Ready to begin work

A $3.39 million project to overlay the North Jeffers Street viaduct across the Union Pacific tracks is included in the Nebraska Department of Transportation’s one-year plan, released Tuesday.

Nebraska roads officials’ flood-delayed 2019-20 construction plan includes repairs and repaving on three key bridges and overpasses in and just outside North Platte.

Work would also begin — albeit outside the city’s Nebraska Department of Transportation district — on the long-awaited “super-two” upgrade of U.S. Highway 83 between North Platte and McCook.

NDOT officials Tuesday released their $782 million statewide one-year construction program, an announcement usually made each July.

It was put off this year by the crush of statewide repairs after the March 14 “bomb cyclone,” department Director Kyle Schneweis said at an Aug. 23 Nebraska Highway Commission meeting in North Platte.

With work still left on $150 million in flood-related road and bridge projects, NDOT’s one-year plan identifies both top-priority and “standby” projects. The latter will proceed if cash flow permits.

The department plans to update its construction plans online, Schneweis said in a Tuesday press release.

“We are in a good place, and as federal reimbursements (for flood-related projects) come through, we’ll update the construction list and return to our regularly scheduled program,” he said.

Half a dozen projects appear at the top of the $29.68 million one-year list for NDOT’s District 6, which includes Lincoln County and all or parts of 13 other west central Nebraska counties.

It doesn’t include the recent launch of the $50 million reconfiguration of the Interstate 80-76 interchange west of Big Springs. Bids for that 2½-year-long project were awarded during the fiscal year that ended June 30, said District 6 Engineer Gary Thayer.

The district’s one-year plan includes a $3.39 million project covering U.S. 83’s North Jeffers Street overpass, the east U.S. 30 viaduct over the Union Pacific tracks and the South Platte River bridge north of Interstate 80 on Newberry Access (Nebraska Highway L-56G).

Repairs and repaving to the Nebraska L-56D overpass at I-80’s Brady interchange also are included, Thayer said.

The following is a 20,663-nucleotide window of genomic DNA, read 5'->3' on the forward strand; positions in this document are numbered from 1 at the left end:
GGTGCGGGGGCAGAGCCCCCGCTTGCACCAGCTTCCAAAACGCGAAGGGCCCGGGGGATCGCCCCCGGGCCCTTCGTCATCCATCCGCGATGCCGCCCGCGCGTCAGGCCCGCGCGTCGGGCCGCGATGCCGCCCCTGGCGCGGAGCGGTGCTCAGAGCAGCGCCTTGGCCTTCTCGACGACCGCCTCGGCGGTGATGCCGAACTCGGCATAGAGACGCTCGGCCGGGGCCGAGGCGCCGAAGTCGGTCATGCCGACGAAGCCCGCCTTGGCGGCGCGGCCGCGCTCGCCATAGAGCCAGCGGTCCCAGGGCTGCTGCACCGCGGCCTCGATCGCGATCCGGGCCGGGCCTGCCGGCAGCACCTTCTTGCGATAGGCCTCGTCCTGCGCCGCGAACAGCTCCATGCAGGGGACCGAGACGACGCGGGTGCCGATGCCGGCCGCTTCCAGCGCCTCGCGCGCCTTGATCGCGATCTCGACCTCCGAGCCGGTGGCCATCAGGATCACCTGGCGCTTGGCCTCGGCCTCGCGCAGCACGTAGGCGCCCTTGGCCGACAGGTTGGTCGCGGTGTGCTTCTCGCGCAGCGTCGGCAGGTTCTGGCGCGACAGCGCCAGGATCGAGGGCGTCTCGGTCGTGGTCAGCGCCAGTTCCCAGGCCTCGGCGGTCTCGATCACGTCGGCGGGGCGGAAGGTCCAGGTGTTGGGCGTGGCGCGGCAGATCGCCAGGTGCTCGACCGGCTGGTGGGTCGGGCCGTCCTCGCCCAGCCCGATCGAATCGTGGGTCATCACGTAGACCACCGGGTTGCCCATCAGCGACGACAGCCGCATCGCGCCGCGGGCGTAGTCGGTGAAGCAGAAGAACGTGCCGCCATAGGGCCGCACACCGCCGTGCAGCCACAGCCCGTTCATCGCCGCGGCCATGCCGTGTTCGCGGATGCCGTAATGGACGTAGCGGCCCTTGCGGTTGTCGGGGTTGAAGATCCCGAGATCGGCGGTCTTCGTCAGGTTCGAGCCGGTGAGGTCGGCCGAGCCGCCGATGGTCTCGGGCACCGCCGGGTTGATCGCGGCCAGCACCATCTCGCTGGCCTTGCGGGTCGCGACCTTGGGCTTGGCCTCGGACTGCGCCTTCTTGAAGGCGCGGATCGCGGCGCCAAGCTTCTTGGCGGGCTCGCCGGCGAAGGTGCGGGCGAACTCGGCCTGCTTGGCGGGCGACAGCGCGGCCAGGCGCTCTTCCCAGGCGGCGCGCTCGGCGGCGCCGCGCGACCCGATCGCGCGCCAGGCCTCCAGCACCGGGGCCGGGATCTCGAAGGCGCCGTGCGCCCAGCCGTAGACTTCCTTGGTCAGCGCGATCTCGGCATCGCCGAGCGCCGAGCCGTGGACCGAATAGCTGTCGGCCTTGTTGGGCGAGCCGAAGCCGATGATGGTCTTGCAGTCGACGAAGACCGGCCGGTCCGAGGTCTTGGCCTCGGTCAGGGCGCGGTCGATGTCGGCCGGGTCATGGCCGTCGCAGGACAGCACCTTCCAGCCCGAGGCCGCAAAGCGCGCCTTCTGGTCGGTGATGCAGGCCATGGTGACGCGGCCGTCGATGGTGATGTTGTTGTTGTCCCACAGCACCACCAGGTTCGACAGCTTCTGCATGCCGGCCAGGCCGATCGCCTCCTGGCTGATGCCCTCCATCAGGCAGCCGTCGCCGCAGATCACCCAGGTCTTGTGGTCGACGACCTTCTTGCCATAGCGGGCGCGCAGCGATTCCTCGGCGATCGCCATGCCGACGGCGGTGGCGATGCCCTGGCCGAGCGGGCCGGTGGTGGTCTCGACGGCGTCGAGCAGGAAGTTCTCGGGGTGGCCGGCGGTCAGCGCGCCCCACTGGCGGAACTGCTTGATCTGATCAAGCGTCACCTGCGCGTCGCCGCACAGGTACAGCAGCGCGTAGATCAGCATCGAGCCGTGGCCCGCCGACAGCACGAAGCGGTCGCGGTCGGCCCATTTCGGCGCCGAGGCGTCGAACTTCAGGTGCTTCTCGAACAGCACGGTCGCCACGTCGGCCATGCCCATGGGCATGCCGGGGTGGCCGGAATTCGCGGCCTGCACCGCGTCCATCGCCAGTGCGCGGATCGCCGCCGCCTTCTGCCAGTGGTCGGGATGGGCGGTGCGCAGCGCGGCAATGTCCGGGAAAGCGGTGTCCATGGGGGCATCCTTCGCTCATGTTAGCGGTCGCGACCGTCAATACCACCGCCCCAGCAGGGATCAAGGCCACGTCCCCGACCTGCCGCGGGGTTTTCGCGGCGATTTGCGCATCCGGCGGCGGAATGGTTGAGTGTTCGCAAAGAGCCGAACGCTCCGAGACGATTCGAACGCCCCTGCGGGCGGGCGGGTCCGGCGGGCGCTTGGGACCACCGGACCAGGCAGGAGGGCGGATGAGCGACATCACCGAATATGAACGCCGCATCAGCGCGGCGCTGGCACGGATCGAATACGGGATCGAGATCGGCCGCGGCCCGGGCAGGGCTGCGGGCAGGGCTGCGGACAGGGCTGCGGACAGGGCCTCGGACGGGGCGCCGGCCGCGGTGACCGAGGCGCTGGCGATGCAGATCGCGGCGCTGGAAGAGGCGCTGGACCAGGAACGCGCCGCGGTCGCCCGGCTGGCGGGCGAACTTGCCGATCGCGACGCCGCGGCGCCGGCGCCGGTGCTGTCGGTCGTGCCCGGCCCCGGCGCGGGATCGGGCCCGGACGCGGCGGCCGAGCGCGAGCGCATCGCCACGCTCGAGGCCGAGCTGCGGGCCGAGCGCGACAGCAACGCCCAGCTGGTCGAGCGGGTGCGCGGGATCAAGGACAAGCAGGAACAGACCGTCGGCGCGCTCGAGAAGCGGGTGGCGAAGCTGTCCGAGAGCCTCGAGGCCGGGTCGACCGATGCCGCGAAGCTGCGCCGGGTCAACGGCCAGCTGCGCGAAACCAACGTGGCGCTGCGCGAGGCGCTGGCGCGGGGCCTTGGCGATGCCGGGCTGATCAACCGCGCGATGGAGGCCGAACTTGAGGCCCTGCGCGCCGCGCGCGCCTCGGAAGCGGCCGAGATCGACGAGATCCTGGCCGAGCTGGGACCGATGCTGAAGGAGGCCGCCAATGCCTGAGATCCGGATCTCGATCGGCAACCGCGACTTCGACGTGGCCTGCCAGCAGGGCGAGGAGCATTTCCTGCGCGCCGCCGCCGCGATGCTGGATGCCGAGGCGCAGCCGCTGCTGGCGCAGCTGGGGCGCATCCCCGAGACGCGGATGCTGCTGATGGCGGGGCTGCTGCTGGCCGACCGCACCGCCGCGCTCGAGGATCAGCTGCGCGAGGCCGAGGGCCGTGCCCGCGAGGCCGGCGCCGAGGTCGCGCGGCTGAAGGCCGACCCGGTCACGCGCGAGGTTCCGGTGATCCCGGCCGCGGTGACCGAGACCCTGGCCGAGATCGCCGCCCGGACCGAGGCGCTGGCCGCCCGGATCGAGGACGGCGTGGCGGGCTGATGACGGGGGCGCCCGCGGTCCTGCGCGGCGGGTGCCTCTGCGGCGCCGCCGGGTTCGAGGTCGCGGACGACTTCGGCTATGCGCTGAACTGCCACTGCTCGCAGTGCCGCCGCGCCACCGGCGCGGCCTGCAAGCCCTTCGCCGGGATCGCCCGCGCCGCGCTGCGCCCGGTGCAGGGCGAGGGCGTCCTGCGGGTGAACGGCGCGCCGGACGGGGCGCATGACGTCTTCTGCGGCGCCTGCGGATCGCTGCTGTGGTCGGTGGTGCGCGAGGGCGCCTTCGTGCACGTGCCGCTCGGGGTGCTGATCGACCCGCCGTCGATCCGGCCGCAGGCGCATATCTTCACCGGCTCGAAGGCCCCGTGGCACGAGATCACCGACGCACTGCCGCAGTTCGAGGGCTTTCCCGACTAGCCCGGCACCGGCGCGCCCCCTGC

His district’s one-year plan also includes controller upgrades to several North Platte traffic signals along U.S. 83 and 30. The city and state will split the project’s final costs, which NDOT estimates will cost $158,000.

U.S. 83’s nearly 70-mile run between North Platte and McCook would gain several short passing lanes and left-turn lanes over the next few years, Thayer told the Highway Commission last month.

That process would begin over the next year in Frontier County with an $8.19 million project to resurface and add passing lanes to 9.8 miles of U.S. 83 south of Maywood. That stretch falls within NDOT’s District 7, based in McCook.

District 6’s two most expensive one-year projects would “whitetop” U.S. 30 between Maxwell and Brady — a process that lays thin concrete atop existing asphalt — and rehabilitate the U.S. 183 overpass at Ansley.

The district’s other top-priority projects include 11.3 miles of I-80 concrete sealing between Roscoe and Paxton and repaving of 7.3 miles of U.S. 83 north of Thedford.

District 6’s one-year “standby” list includes lengthy Sandhills repaving projects on Nebraska Highway 97 between Tryon and Mullen and Nebraska 2 between Hyannis and Whitman.

Get the top daily Headlines from the North Platte Telegraph

* I understand and agree that registration on or use of this site constitutes agreement to its user agreement and privacy policy.

Recommended for you

(0) comments

Welcome to the discussion.

Keep it Clean. Please avoid obscene, vulgar, lewd, racist or sexually-oriented language.
PLEASE TURN OFF YOUR CAPS LOCK.
Don't Threaten. Threats of harming another person will not be tolerated.
Be Truthful. Don't knowingly lie about anyone or anything.
Be Nice. No racism, sexism or any sort of -ism that is degrading to another person.
Be Proactive. Use the 'Report' link on each comment to let us know of abusive posts.
Share with Us. We'd love to hear eyewitness accounts, the history behind an article.